In the notoriously fickle world of Wall Street, Edward S. Hyman is a conspicuous exception.
The slight, amiable 45-year-old, who resembles Judge David Souter (but with a closer shave), has survived bull markets, bear markets and chicken markets to win enduring recognition as the financial community's favorite and most reliable economist. His colleagues have so designated him an astounding 11 consecutive times in the annual Institutional Investor poll.So what Hyman thinks about the economy is of more than the usual significance, and what he thinks right now turns out to be characteristically balanced and moderate. He sees the longest peacetime expansion in American history slowing to a possibly fatal limp. But he doesn't foresee the kind of extreme hard times ahead that have lately been spooking the financial markets - and producing a new round of far-out gloom-and-doom speculation.
Hyman, who is vice chairman of C.J. Lawrence, Morgan Grenfell Inc., is no Pollyanna. His best guess, he told me, is that the U.S. economy "is going to be flat for at least a year."
That's not good news for anyone seeking a job - or even just a better standard of living. Hyman expects unemployment to rise from the pres-ent 5.5 percent range to 6.5-7 percent by next summer, and he warns that the oil shocks emanating from the Middle East will continue to punish consumer prices for the next two or three months.
But he is surprisingly optimistic about our ability to contain inflation in 1991 (he's forecasting only a 3 percent increase, which would be a dramatically heartening turnaround), and he's downright bullish on the recently battered American dollar. He's predicting a healthy snapback for the greenback, even though he sees U.S. interest rates coming down sharply as the economy slows.
As far as investments are concerned, this means Hyman's No. 1 recommendation plainly is bonds. He thinks the yields on long-term U.S. Treasury securities, which have spiked above 9 percent amid growing Mideast tensions, will tumble to 7.5 percent by next summer.
If Hyman is right in his forthright prediction that "interest rates are peaking now," this suggests important implications for ordinary consumers, too. This would be the time to lock in longer-term certificates of deposit, for example, and to begin thinking a bit more aggressively about home ownership.
But he believes stocks will be less attractive than bonds for the next few months, as equities continue to reflect uncertainties about interest rates, the price of oil and corporate earnings - presumably until stock traders begin to look beyond the slowdown, to the resumption of economic growth Hyman foresees in 1992.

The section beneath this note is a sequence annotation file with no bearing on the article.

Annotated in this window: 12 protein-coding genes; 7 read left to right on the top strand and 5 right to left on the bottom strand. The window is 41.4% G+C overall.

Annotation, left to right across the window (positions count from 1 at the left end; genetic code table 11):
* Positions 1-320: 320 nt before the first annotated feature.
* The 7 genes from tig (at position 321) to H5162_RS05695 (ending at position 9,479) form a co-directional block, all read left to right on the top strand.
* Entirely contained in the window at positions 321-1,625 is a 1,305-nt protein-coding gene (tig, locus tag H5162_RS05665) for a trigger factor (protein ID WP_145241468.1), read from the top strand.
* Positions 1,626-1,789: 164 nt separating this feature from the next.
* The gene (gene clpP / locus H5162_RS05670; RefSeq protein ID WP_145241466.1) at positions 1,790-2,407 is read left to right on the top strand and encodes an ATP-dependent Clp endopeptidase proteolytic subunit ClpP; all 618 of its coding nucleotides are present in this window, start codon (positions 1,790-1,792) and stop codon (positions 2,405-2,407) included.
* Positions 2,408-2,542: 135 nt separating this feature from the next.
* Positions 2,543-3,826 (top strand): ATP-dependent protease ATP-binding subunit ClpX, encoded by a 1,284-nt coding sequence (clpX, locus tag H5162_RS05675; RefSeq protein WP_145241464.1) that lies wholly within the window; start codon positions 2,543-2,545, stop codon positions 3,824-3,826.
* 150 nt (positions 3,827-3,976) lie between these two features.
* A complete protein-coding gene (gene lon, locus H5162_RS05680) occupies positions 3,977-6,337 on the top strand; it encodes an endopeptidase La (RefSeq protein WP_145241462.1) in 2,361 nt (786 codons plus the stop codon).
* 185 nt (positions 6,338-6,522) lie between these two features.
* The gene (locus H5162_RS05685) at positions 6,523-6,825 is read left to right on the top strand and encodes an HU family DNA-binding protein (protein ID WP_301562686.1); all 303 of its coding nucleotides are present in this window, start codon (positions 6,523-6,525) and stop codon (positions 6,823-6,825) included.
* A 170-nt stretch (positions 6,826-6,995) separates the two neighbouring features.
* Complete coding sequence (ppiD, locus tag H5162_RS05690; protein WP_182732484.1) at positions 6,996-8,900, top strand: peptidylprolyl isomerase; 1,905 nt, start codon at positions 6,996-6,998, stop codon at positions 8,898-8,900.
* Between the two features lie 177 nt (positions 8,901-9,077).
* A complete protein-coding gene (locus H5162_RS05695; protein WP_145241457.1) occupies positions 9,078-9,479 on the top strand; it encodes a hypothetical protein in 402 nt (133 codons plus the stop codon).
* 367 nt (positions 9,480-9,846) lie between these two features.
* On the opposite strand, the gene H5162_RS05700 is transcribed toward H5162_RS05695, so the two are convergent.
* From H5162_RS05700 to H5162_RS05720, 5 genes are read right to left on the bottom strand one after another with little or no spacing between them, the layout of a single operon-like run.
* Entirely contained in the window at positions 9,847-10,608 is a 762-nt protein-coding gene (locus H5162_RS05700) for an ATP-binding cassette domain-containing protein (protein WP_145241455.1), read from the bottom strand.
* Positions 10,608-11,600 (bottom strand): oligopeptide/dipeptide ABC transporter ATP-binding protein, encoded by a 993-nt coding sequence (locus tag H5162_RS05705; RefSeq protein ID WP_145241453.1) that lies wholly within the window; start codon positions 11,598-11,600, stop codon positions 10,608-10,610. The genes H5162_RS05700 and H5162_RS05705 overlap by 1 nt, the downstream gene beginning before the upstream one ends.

Forecasting is easy; accurate forecasting is hard. And a knife's-edge forecast like Hyman's - for an economy poised precisely between slump and expansion for as much as a year - is clearly subject to accidents along the way. He feels such accidents are more likely to push us into mild recession than renewed growth, but he sticks to his "flat" forecast as the most probable outcome.
On the negative side, he cites familiar woes: the hangover from excessive public and private debt creation in the 1980s, the Mideast problems, the pressure placed on U.S. monetary authorities by surging interest rates abroad, the elephan-tine costs of the savings-and-loan bail-out, the fear that bank regulators may be inducing a credit crunch.
But he regards these as only half the picture and also discerns some important economic strengths: short-term interest rates remain below long-term rates (the reverse situation, known as a "negative yield curve," often portends recession), excessive buildup of inventories has been avoided in this computerized age, there is no capital-spending boom that needs to be busted, housing and auto sales are already down at recessionlike levels, surprisingly strong American exports add to our fundamental outlook.
In an arena where wild, far-out predictions - the scarier the better - too often garner the headlines, a sober but not panicky view like Hyman's may seem too sensible to command attention. But it's just such balancing of all the factors, rather than racing to one extreme or the other, than has built this still-youthful economist's remarkable reputation. He could be right again.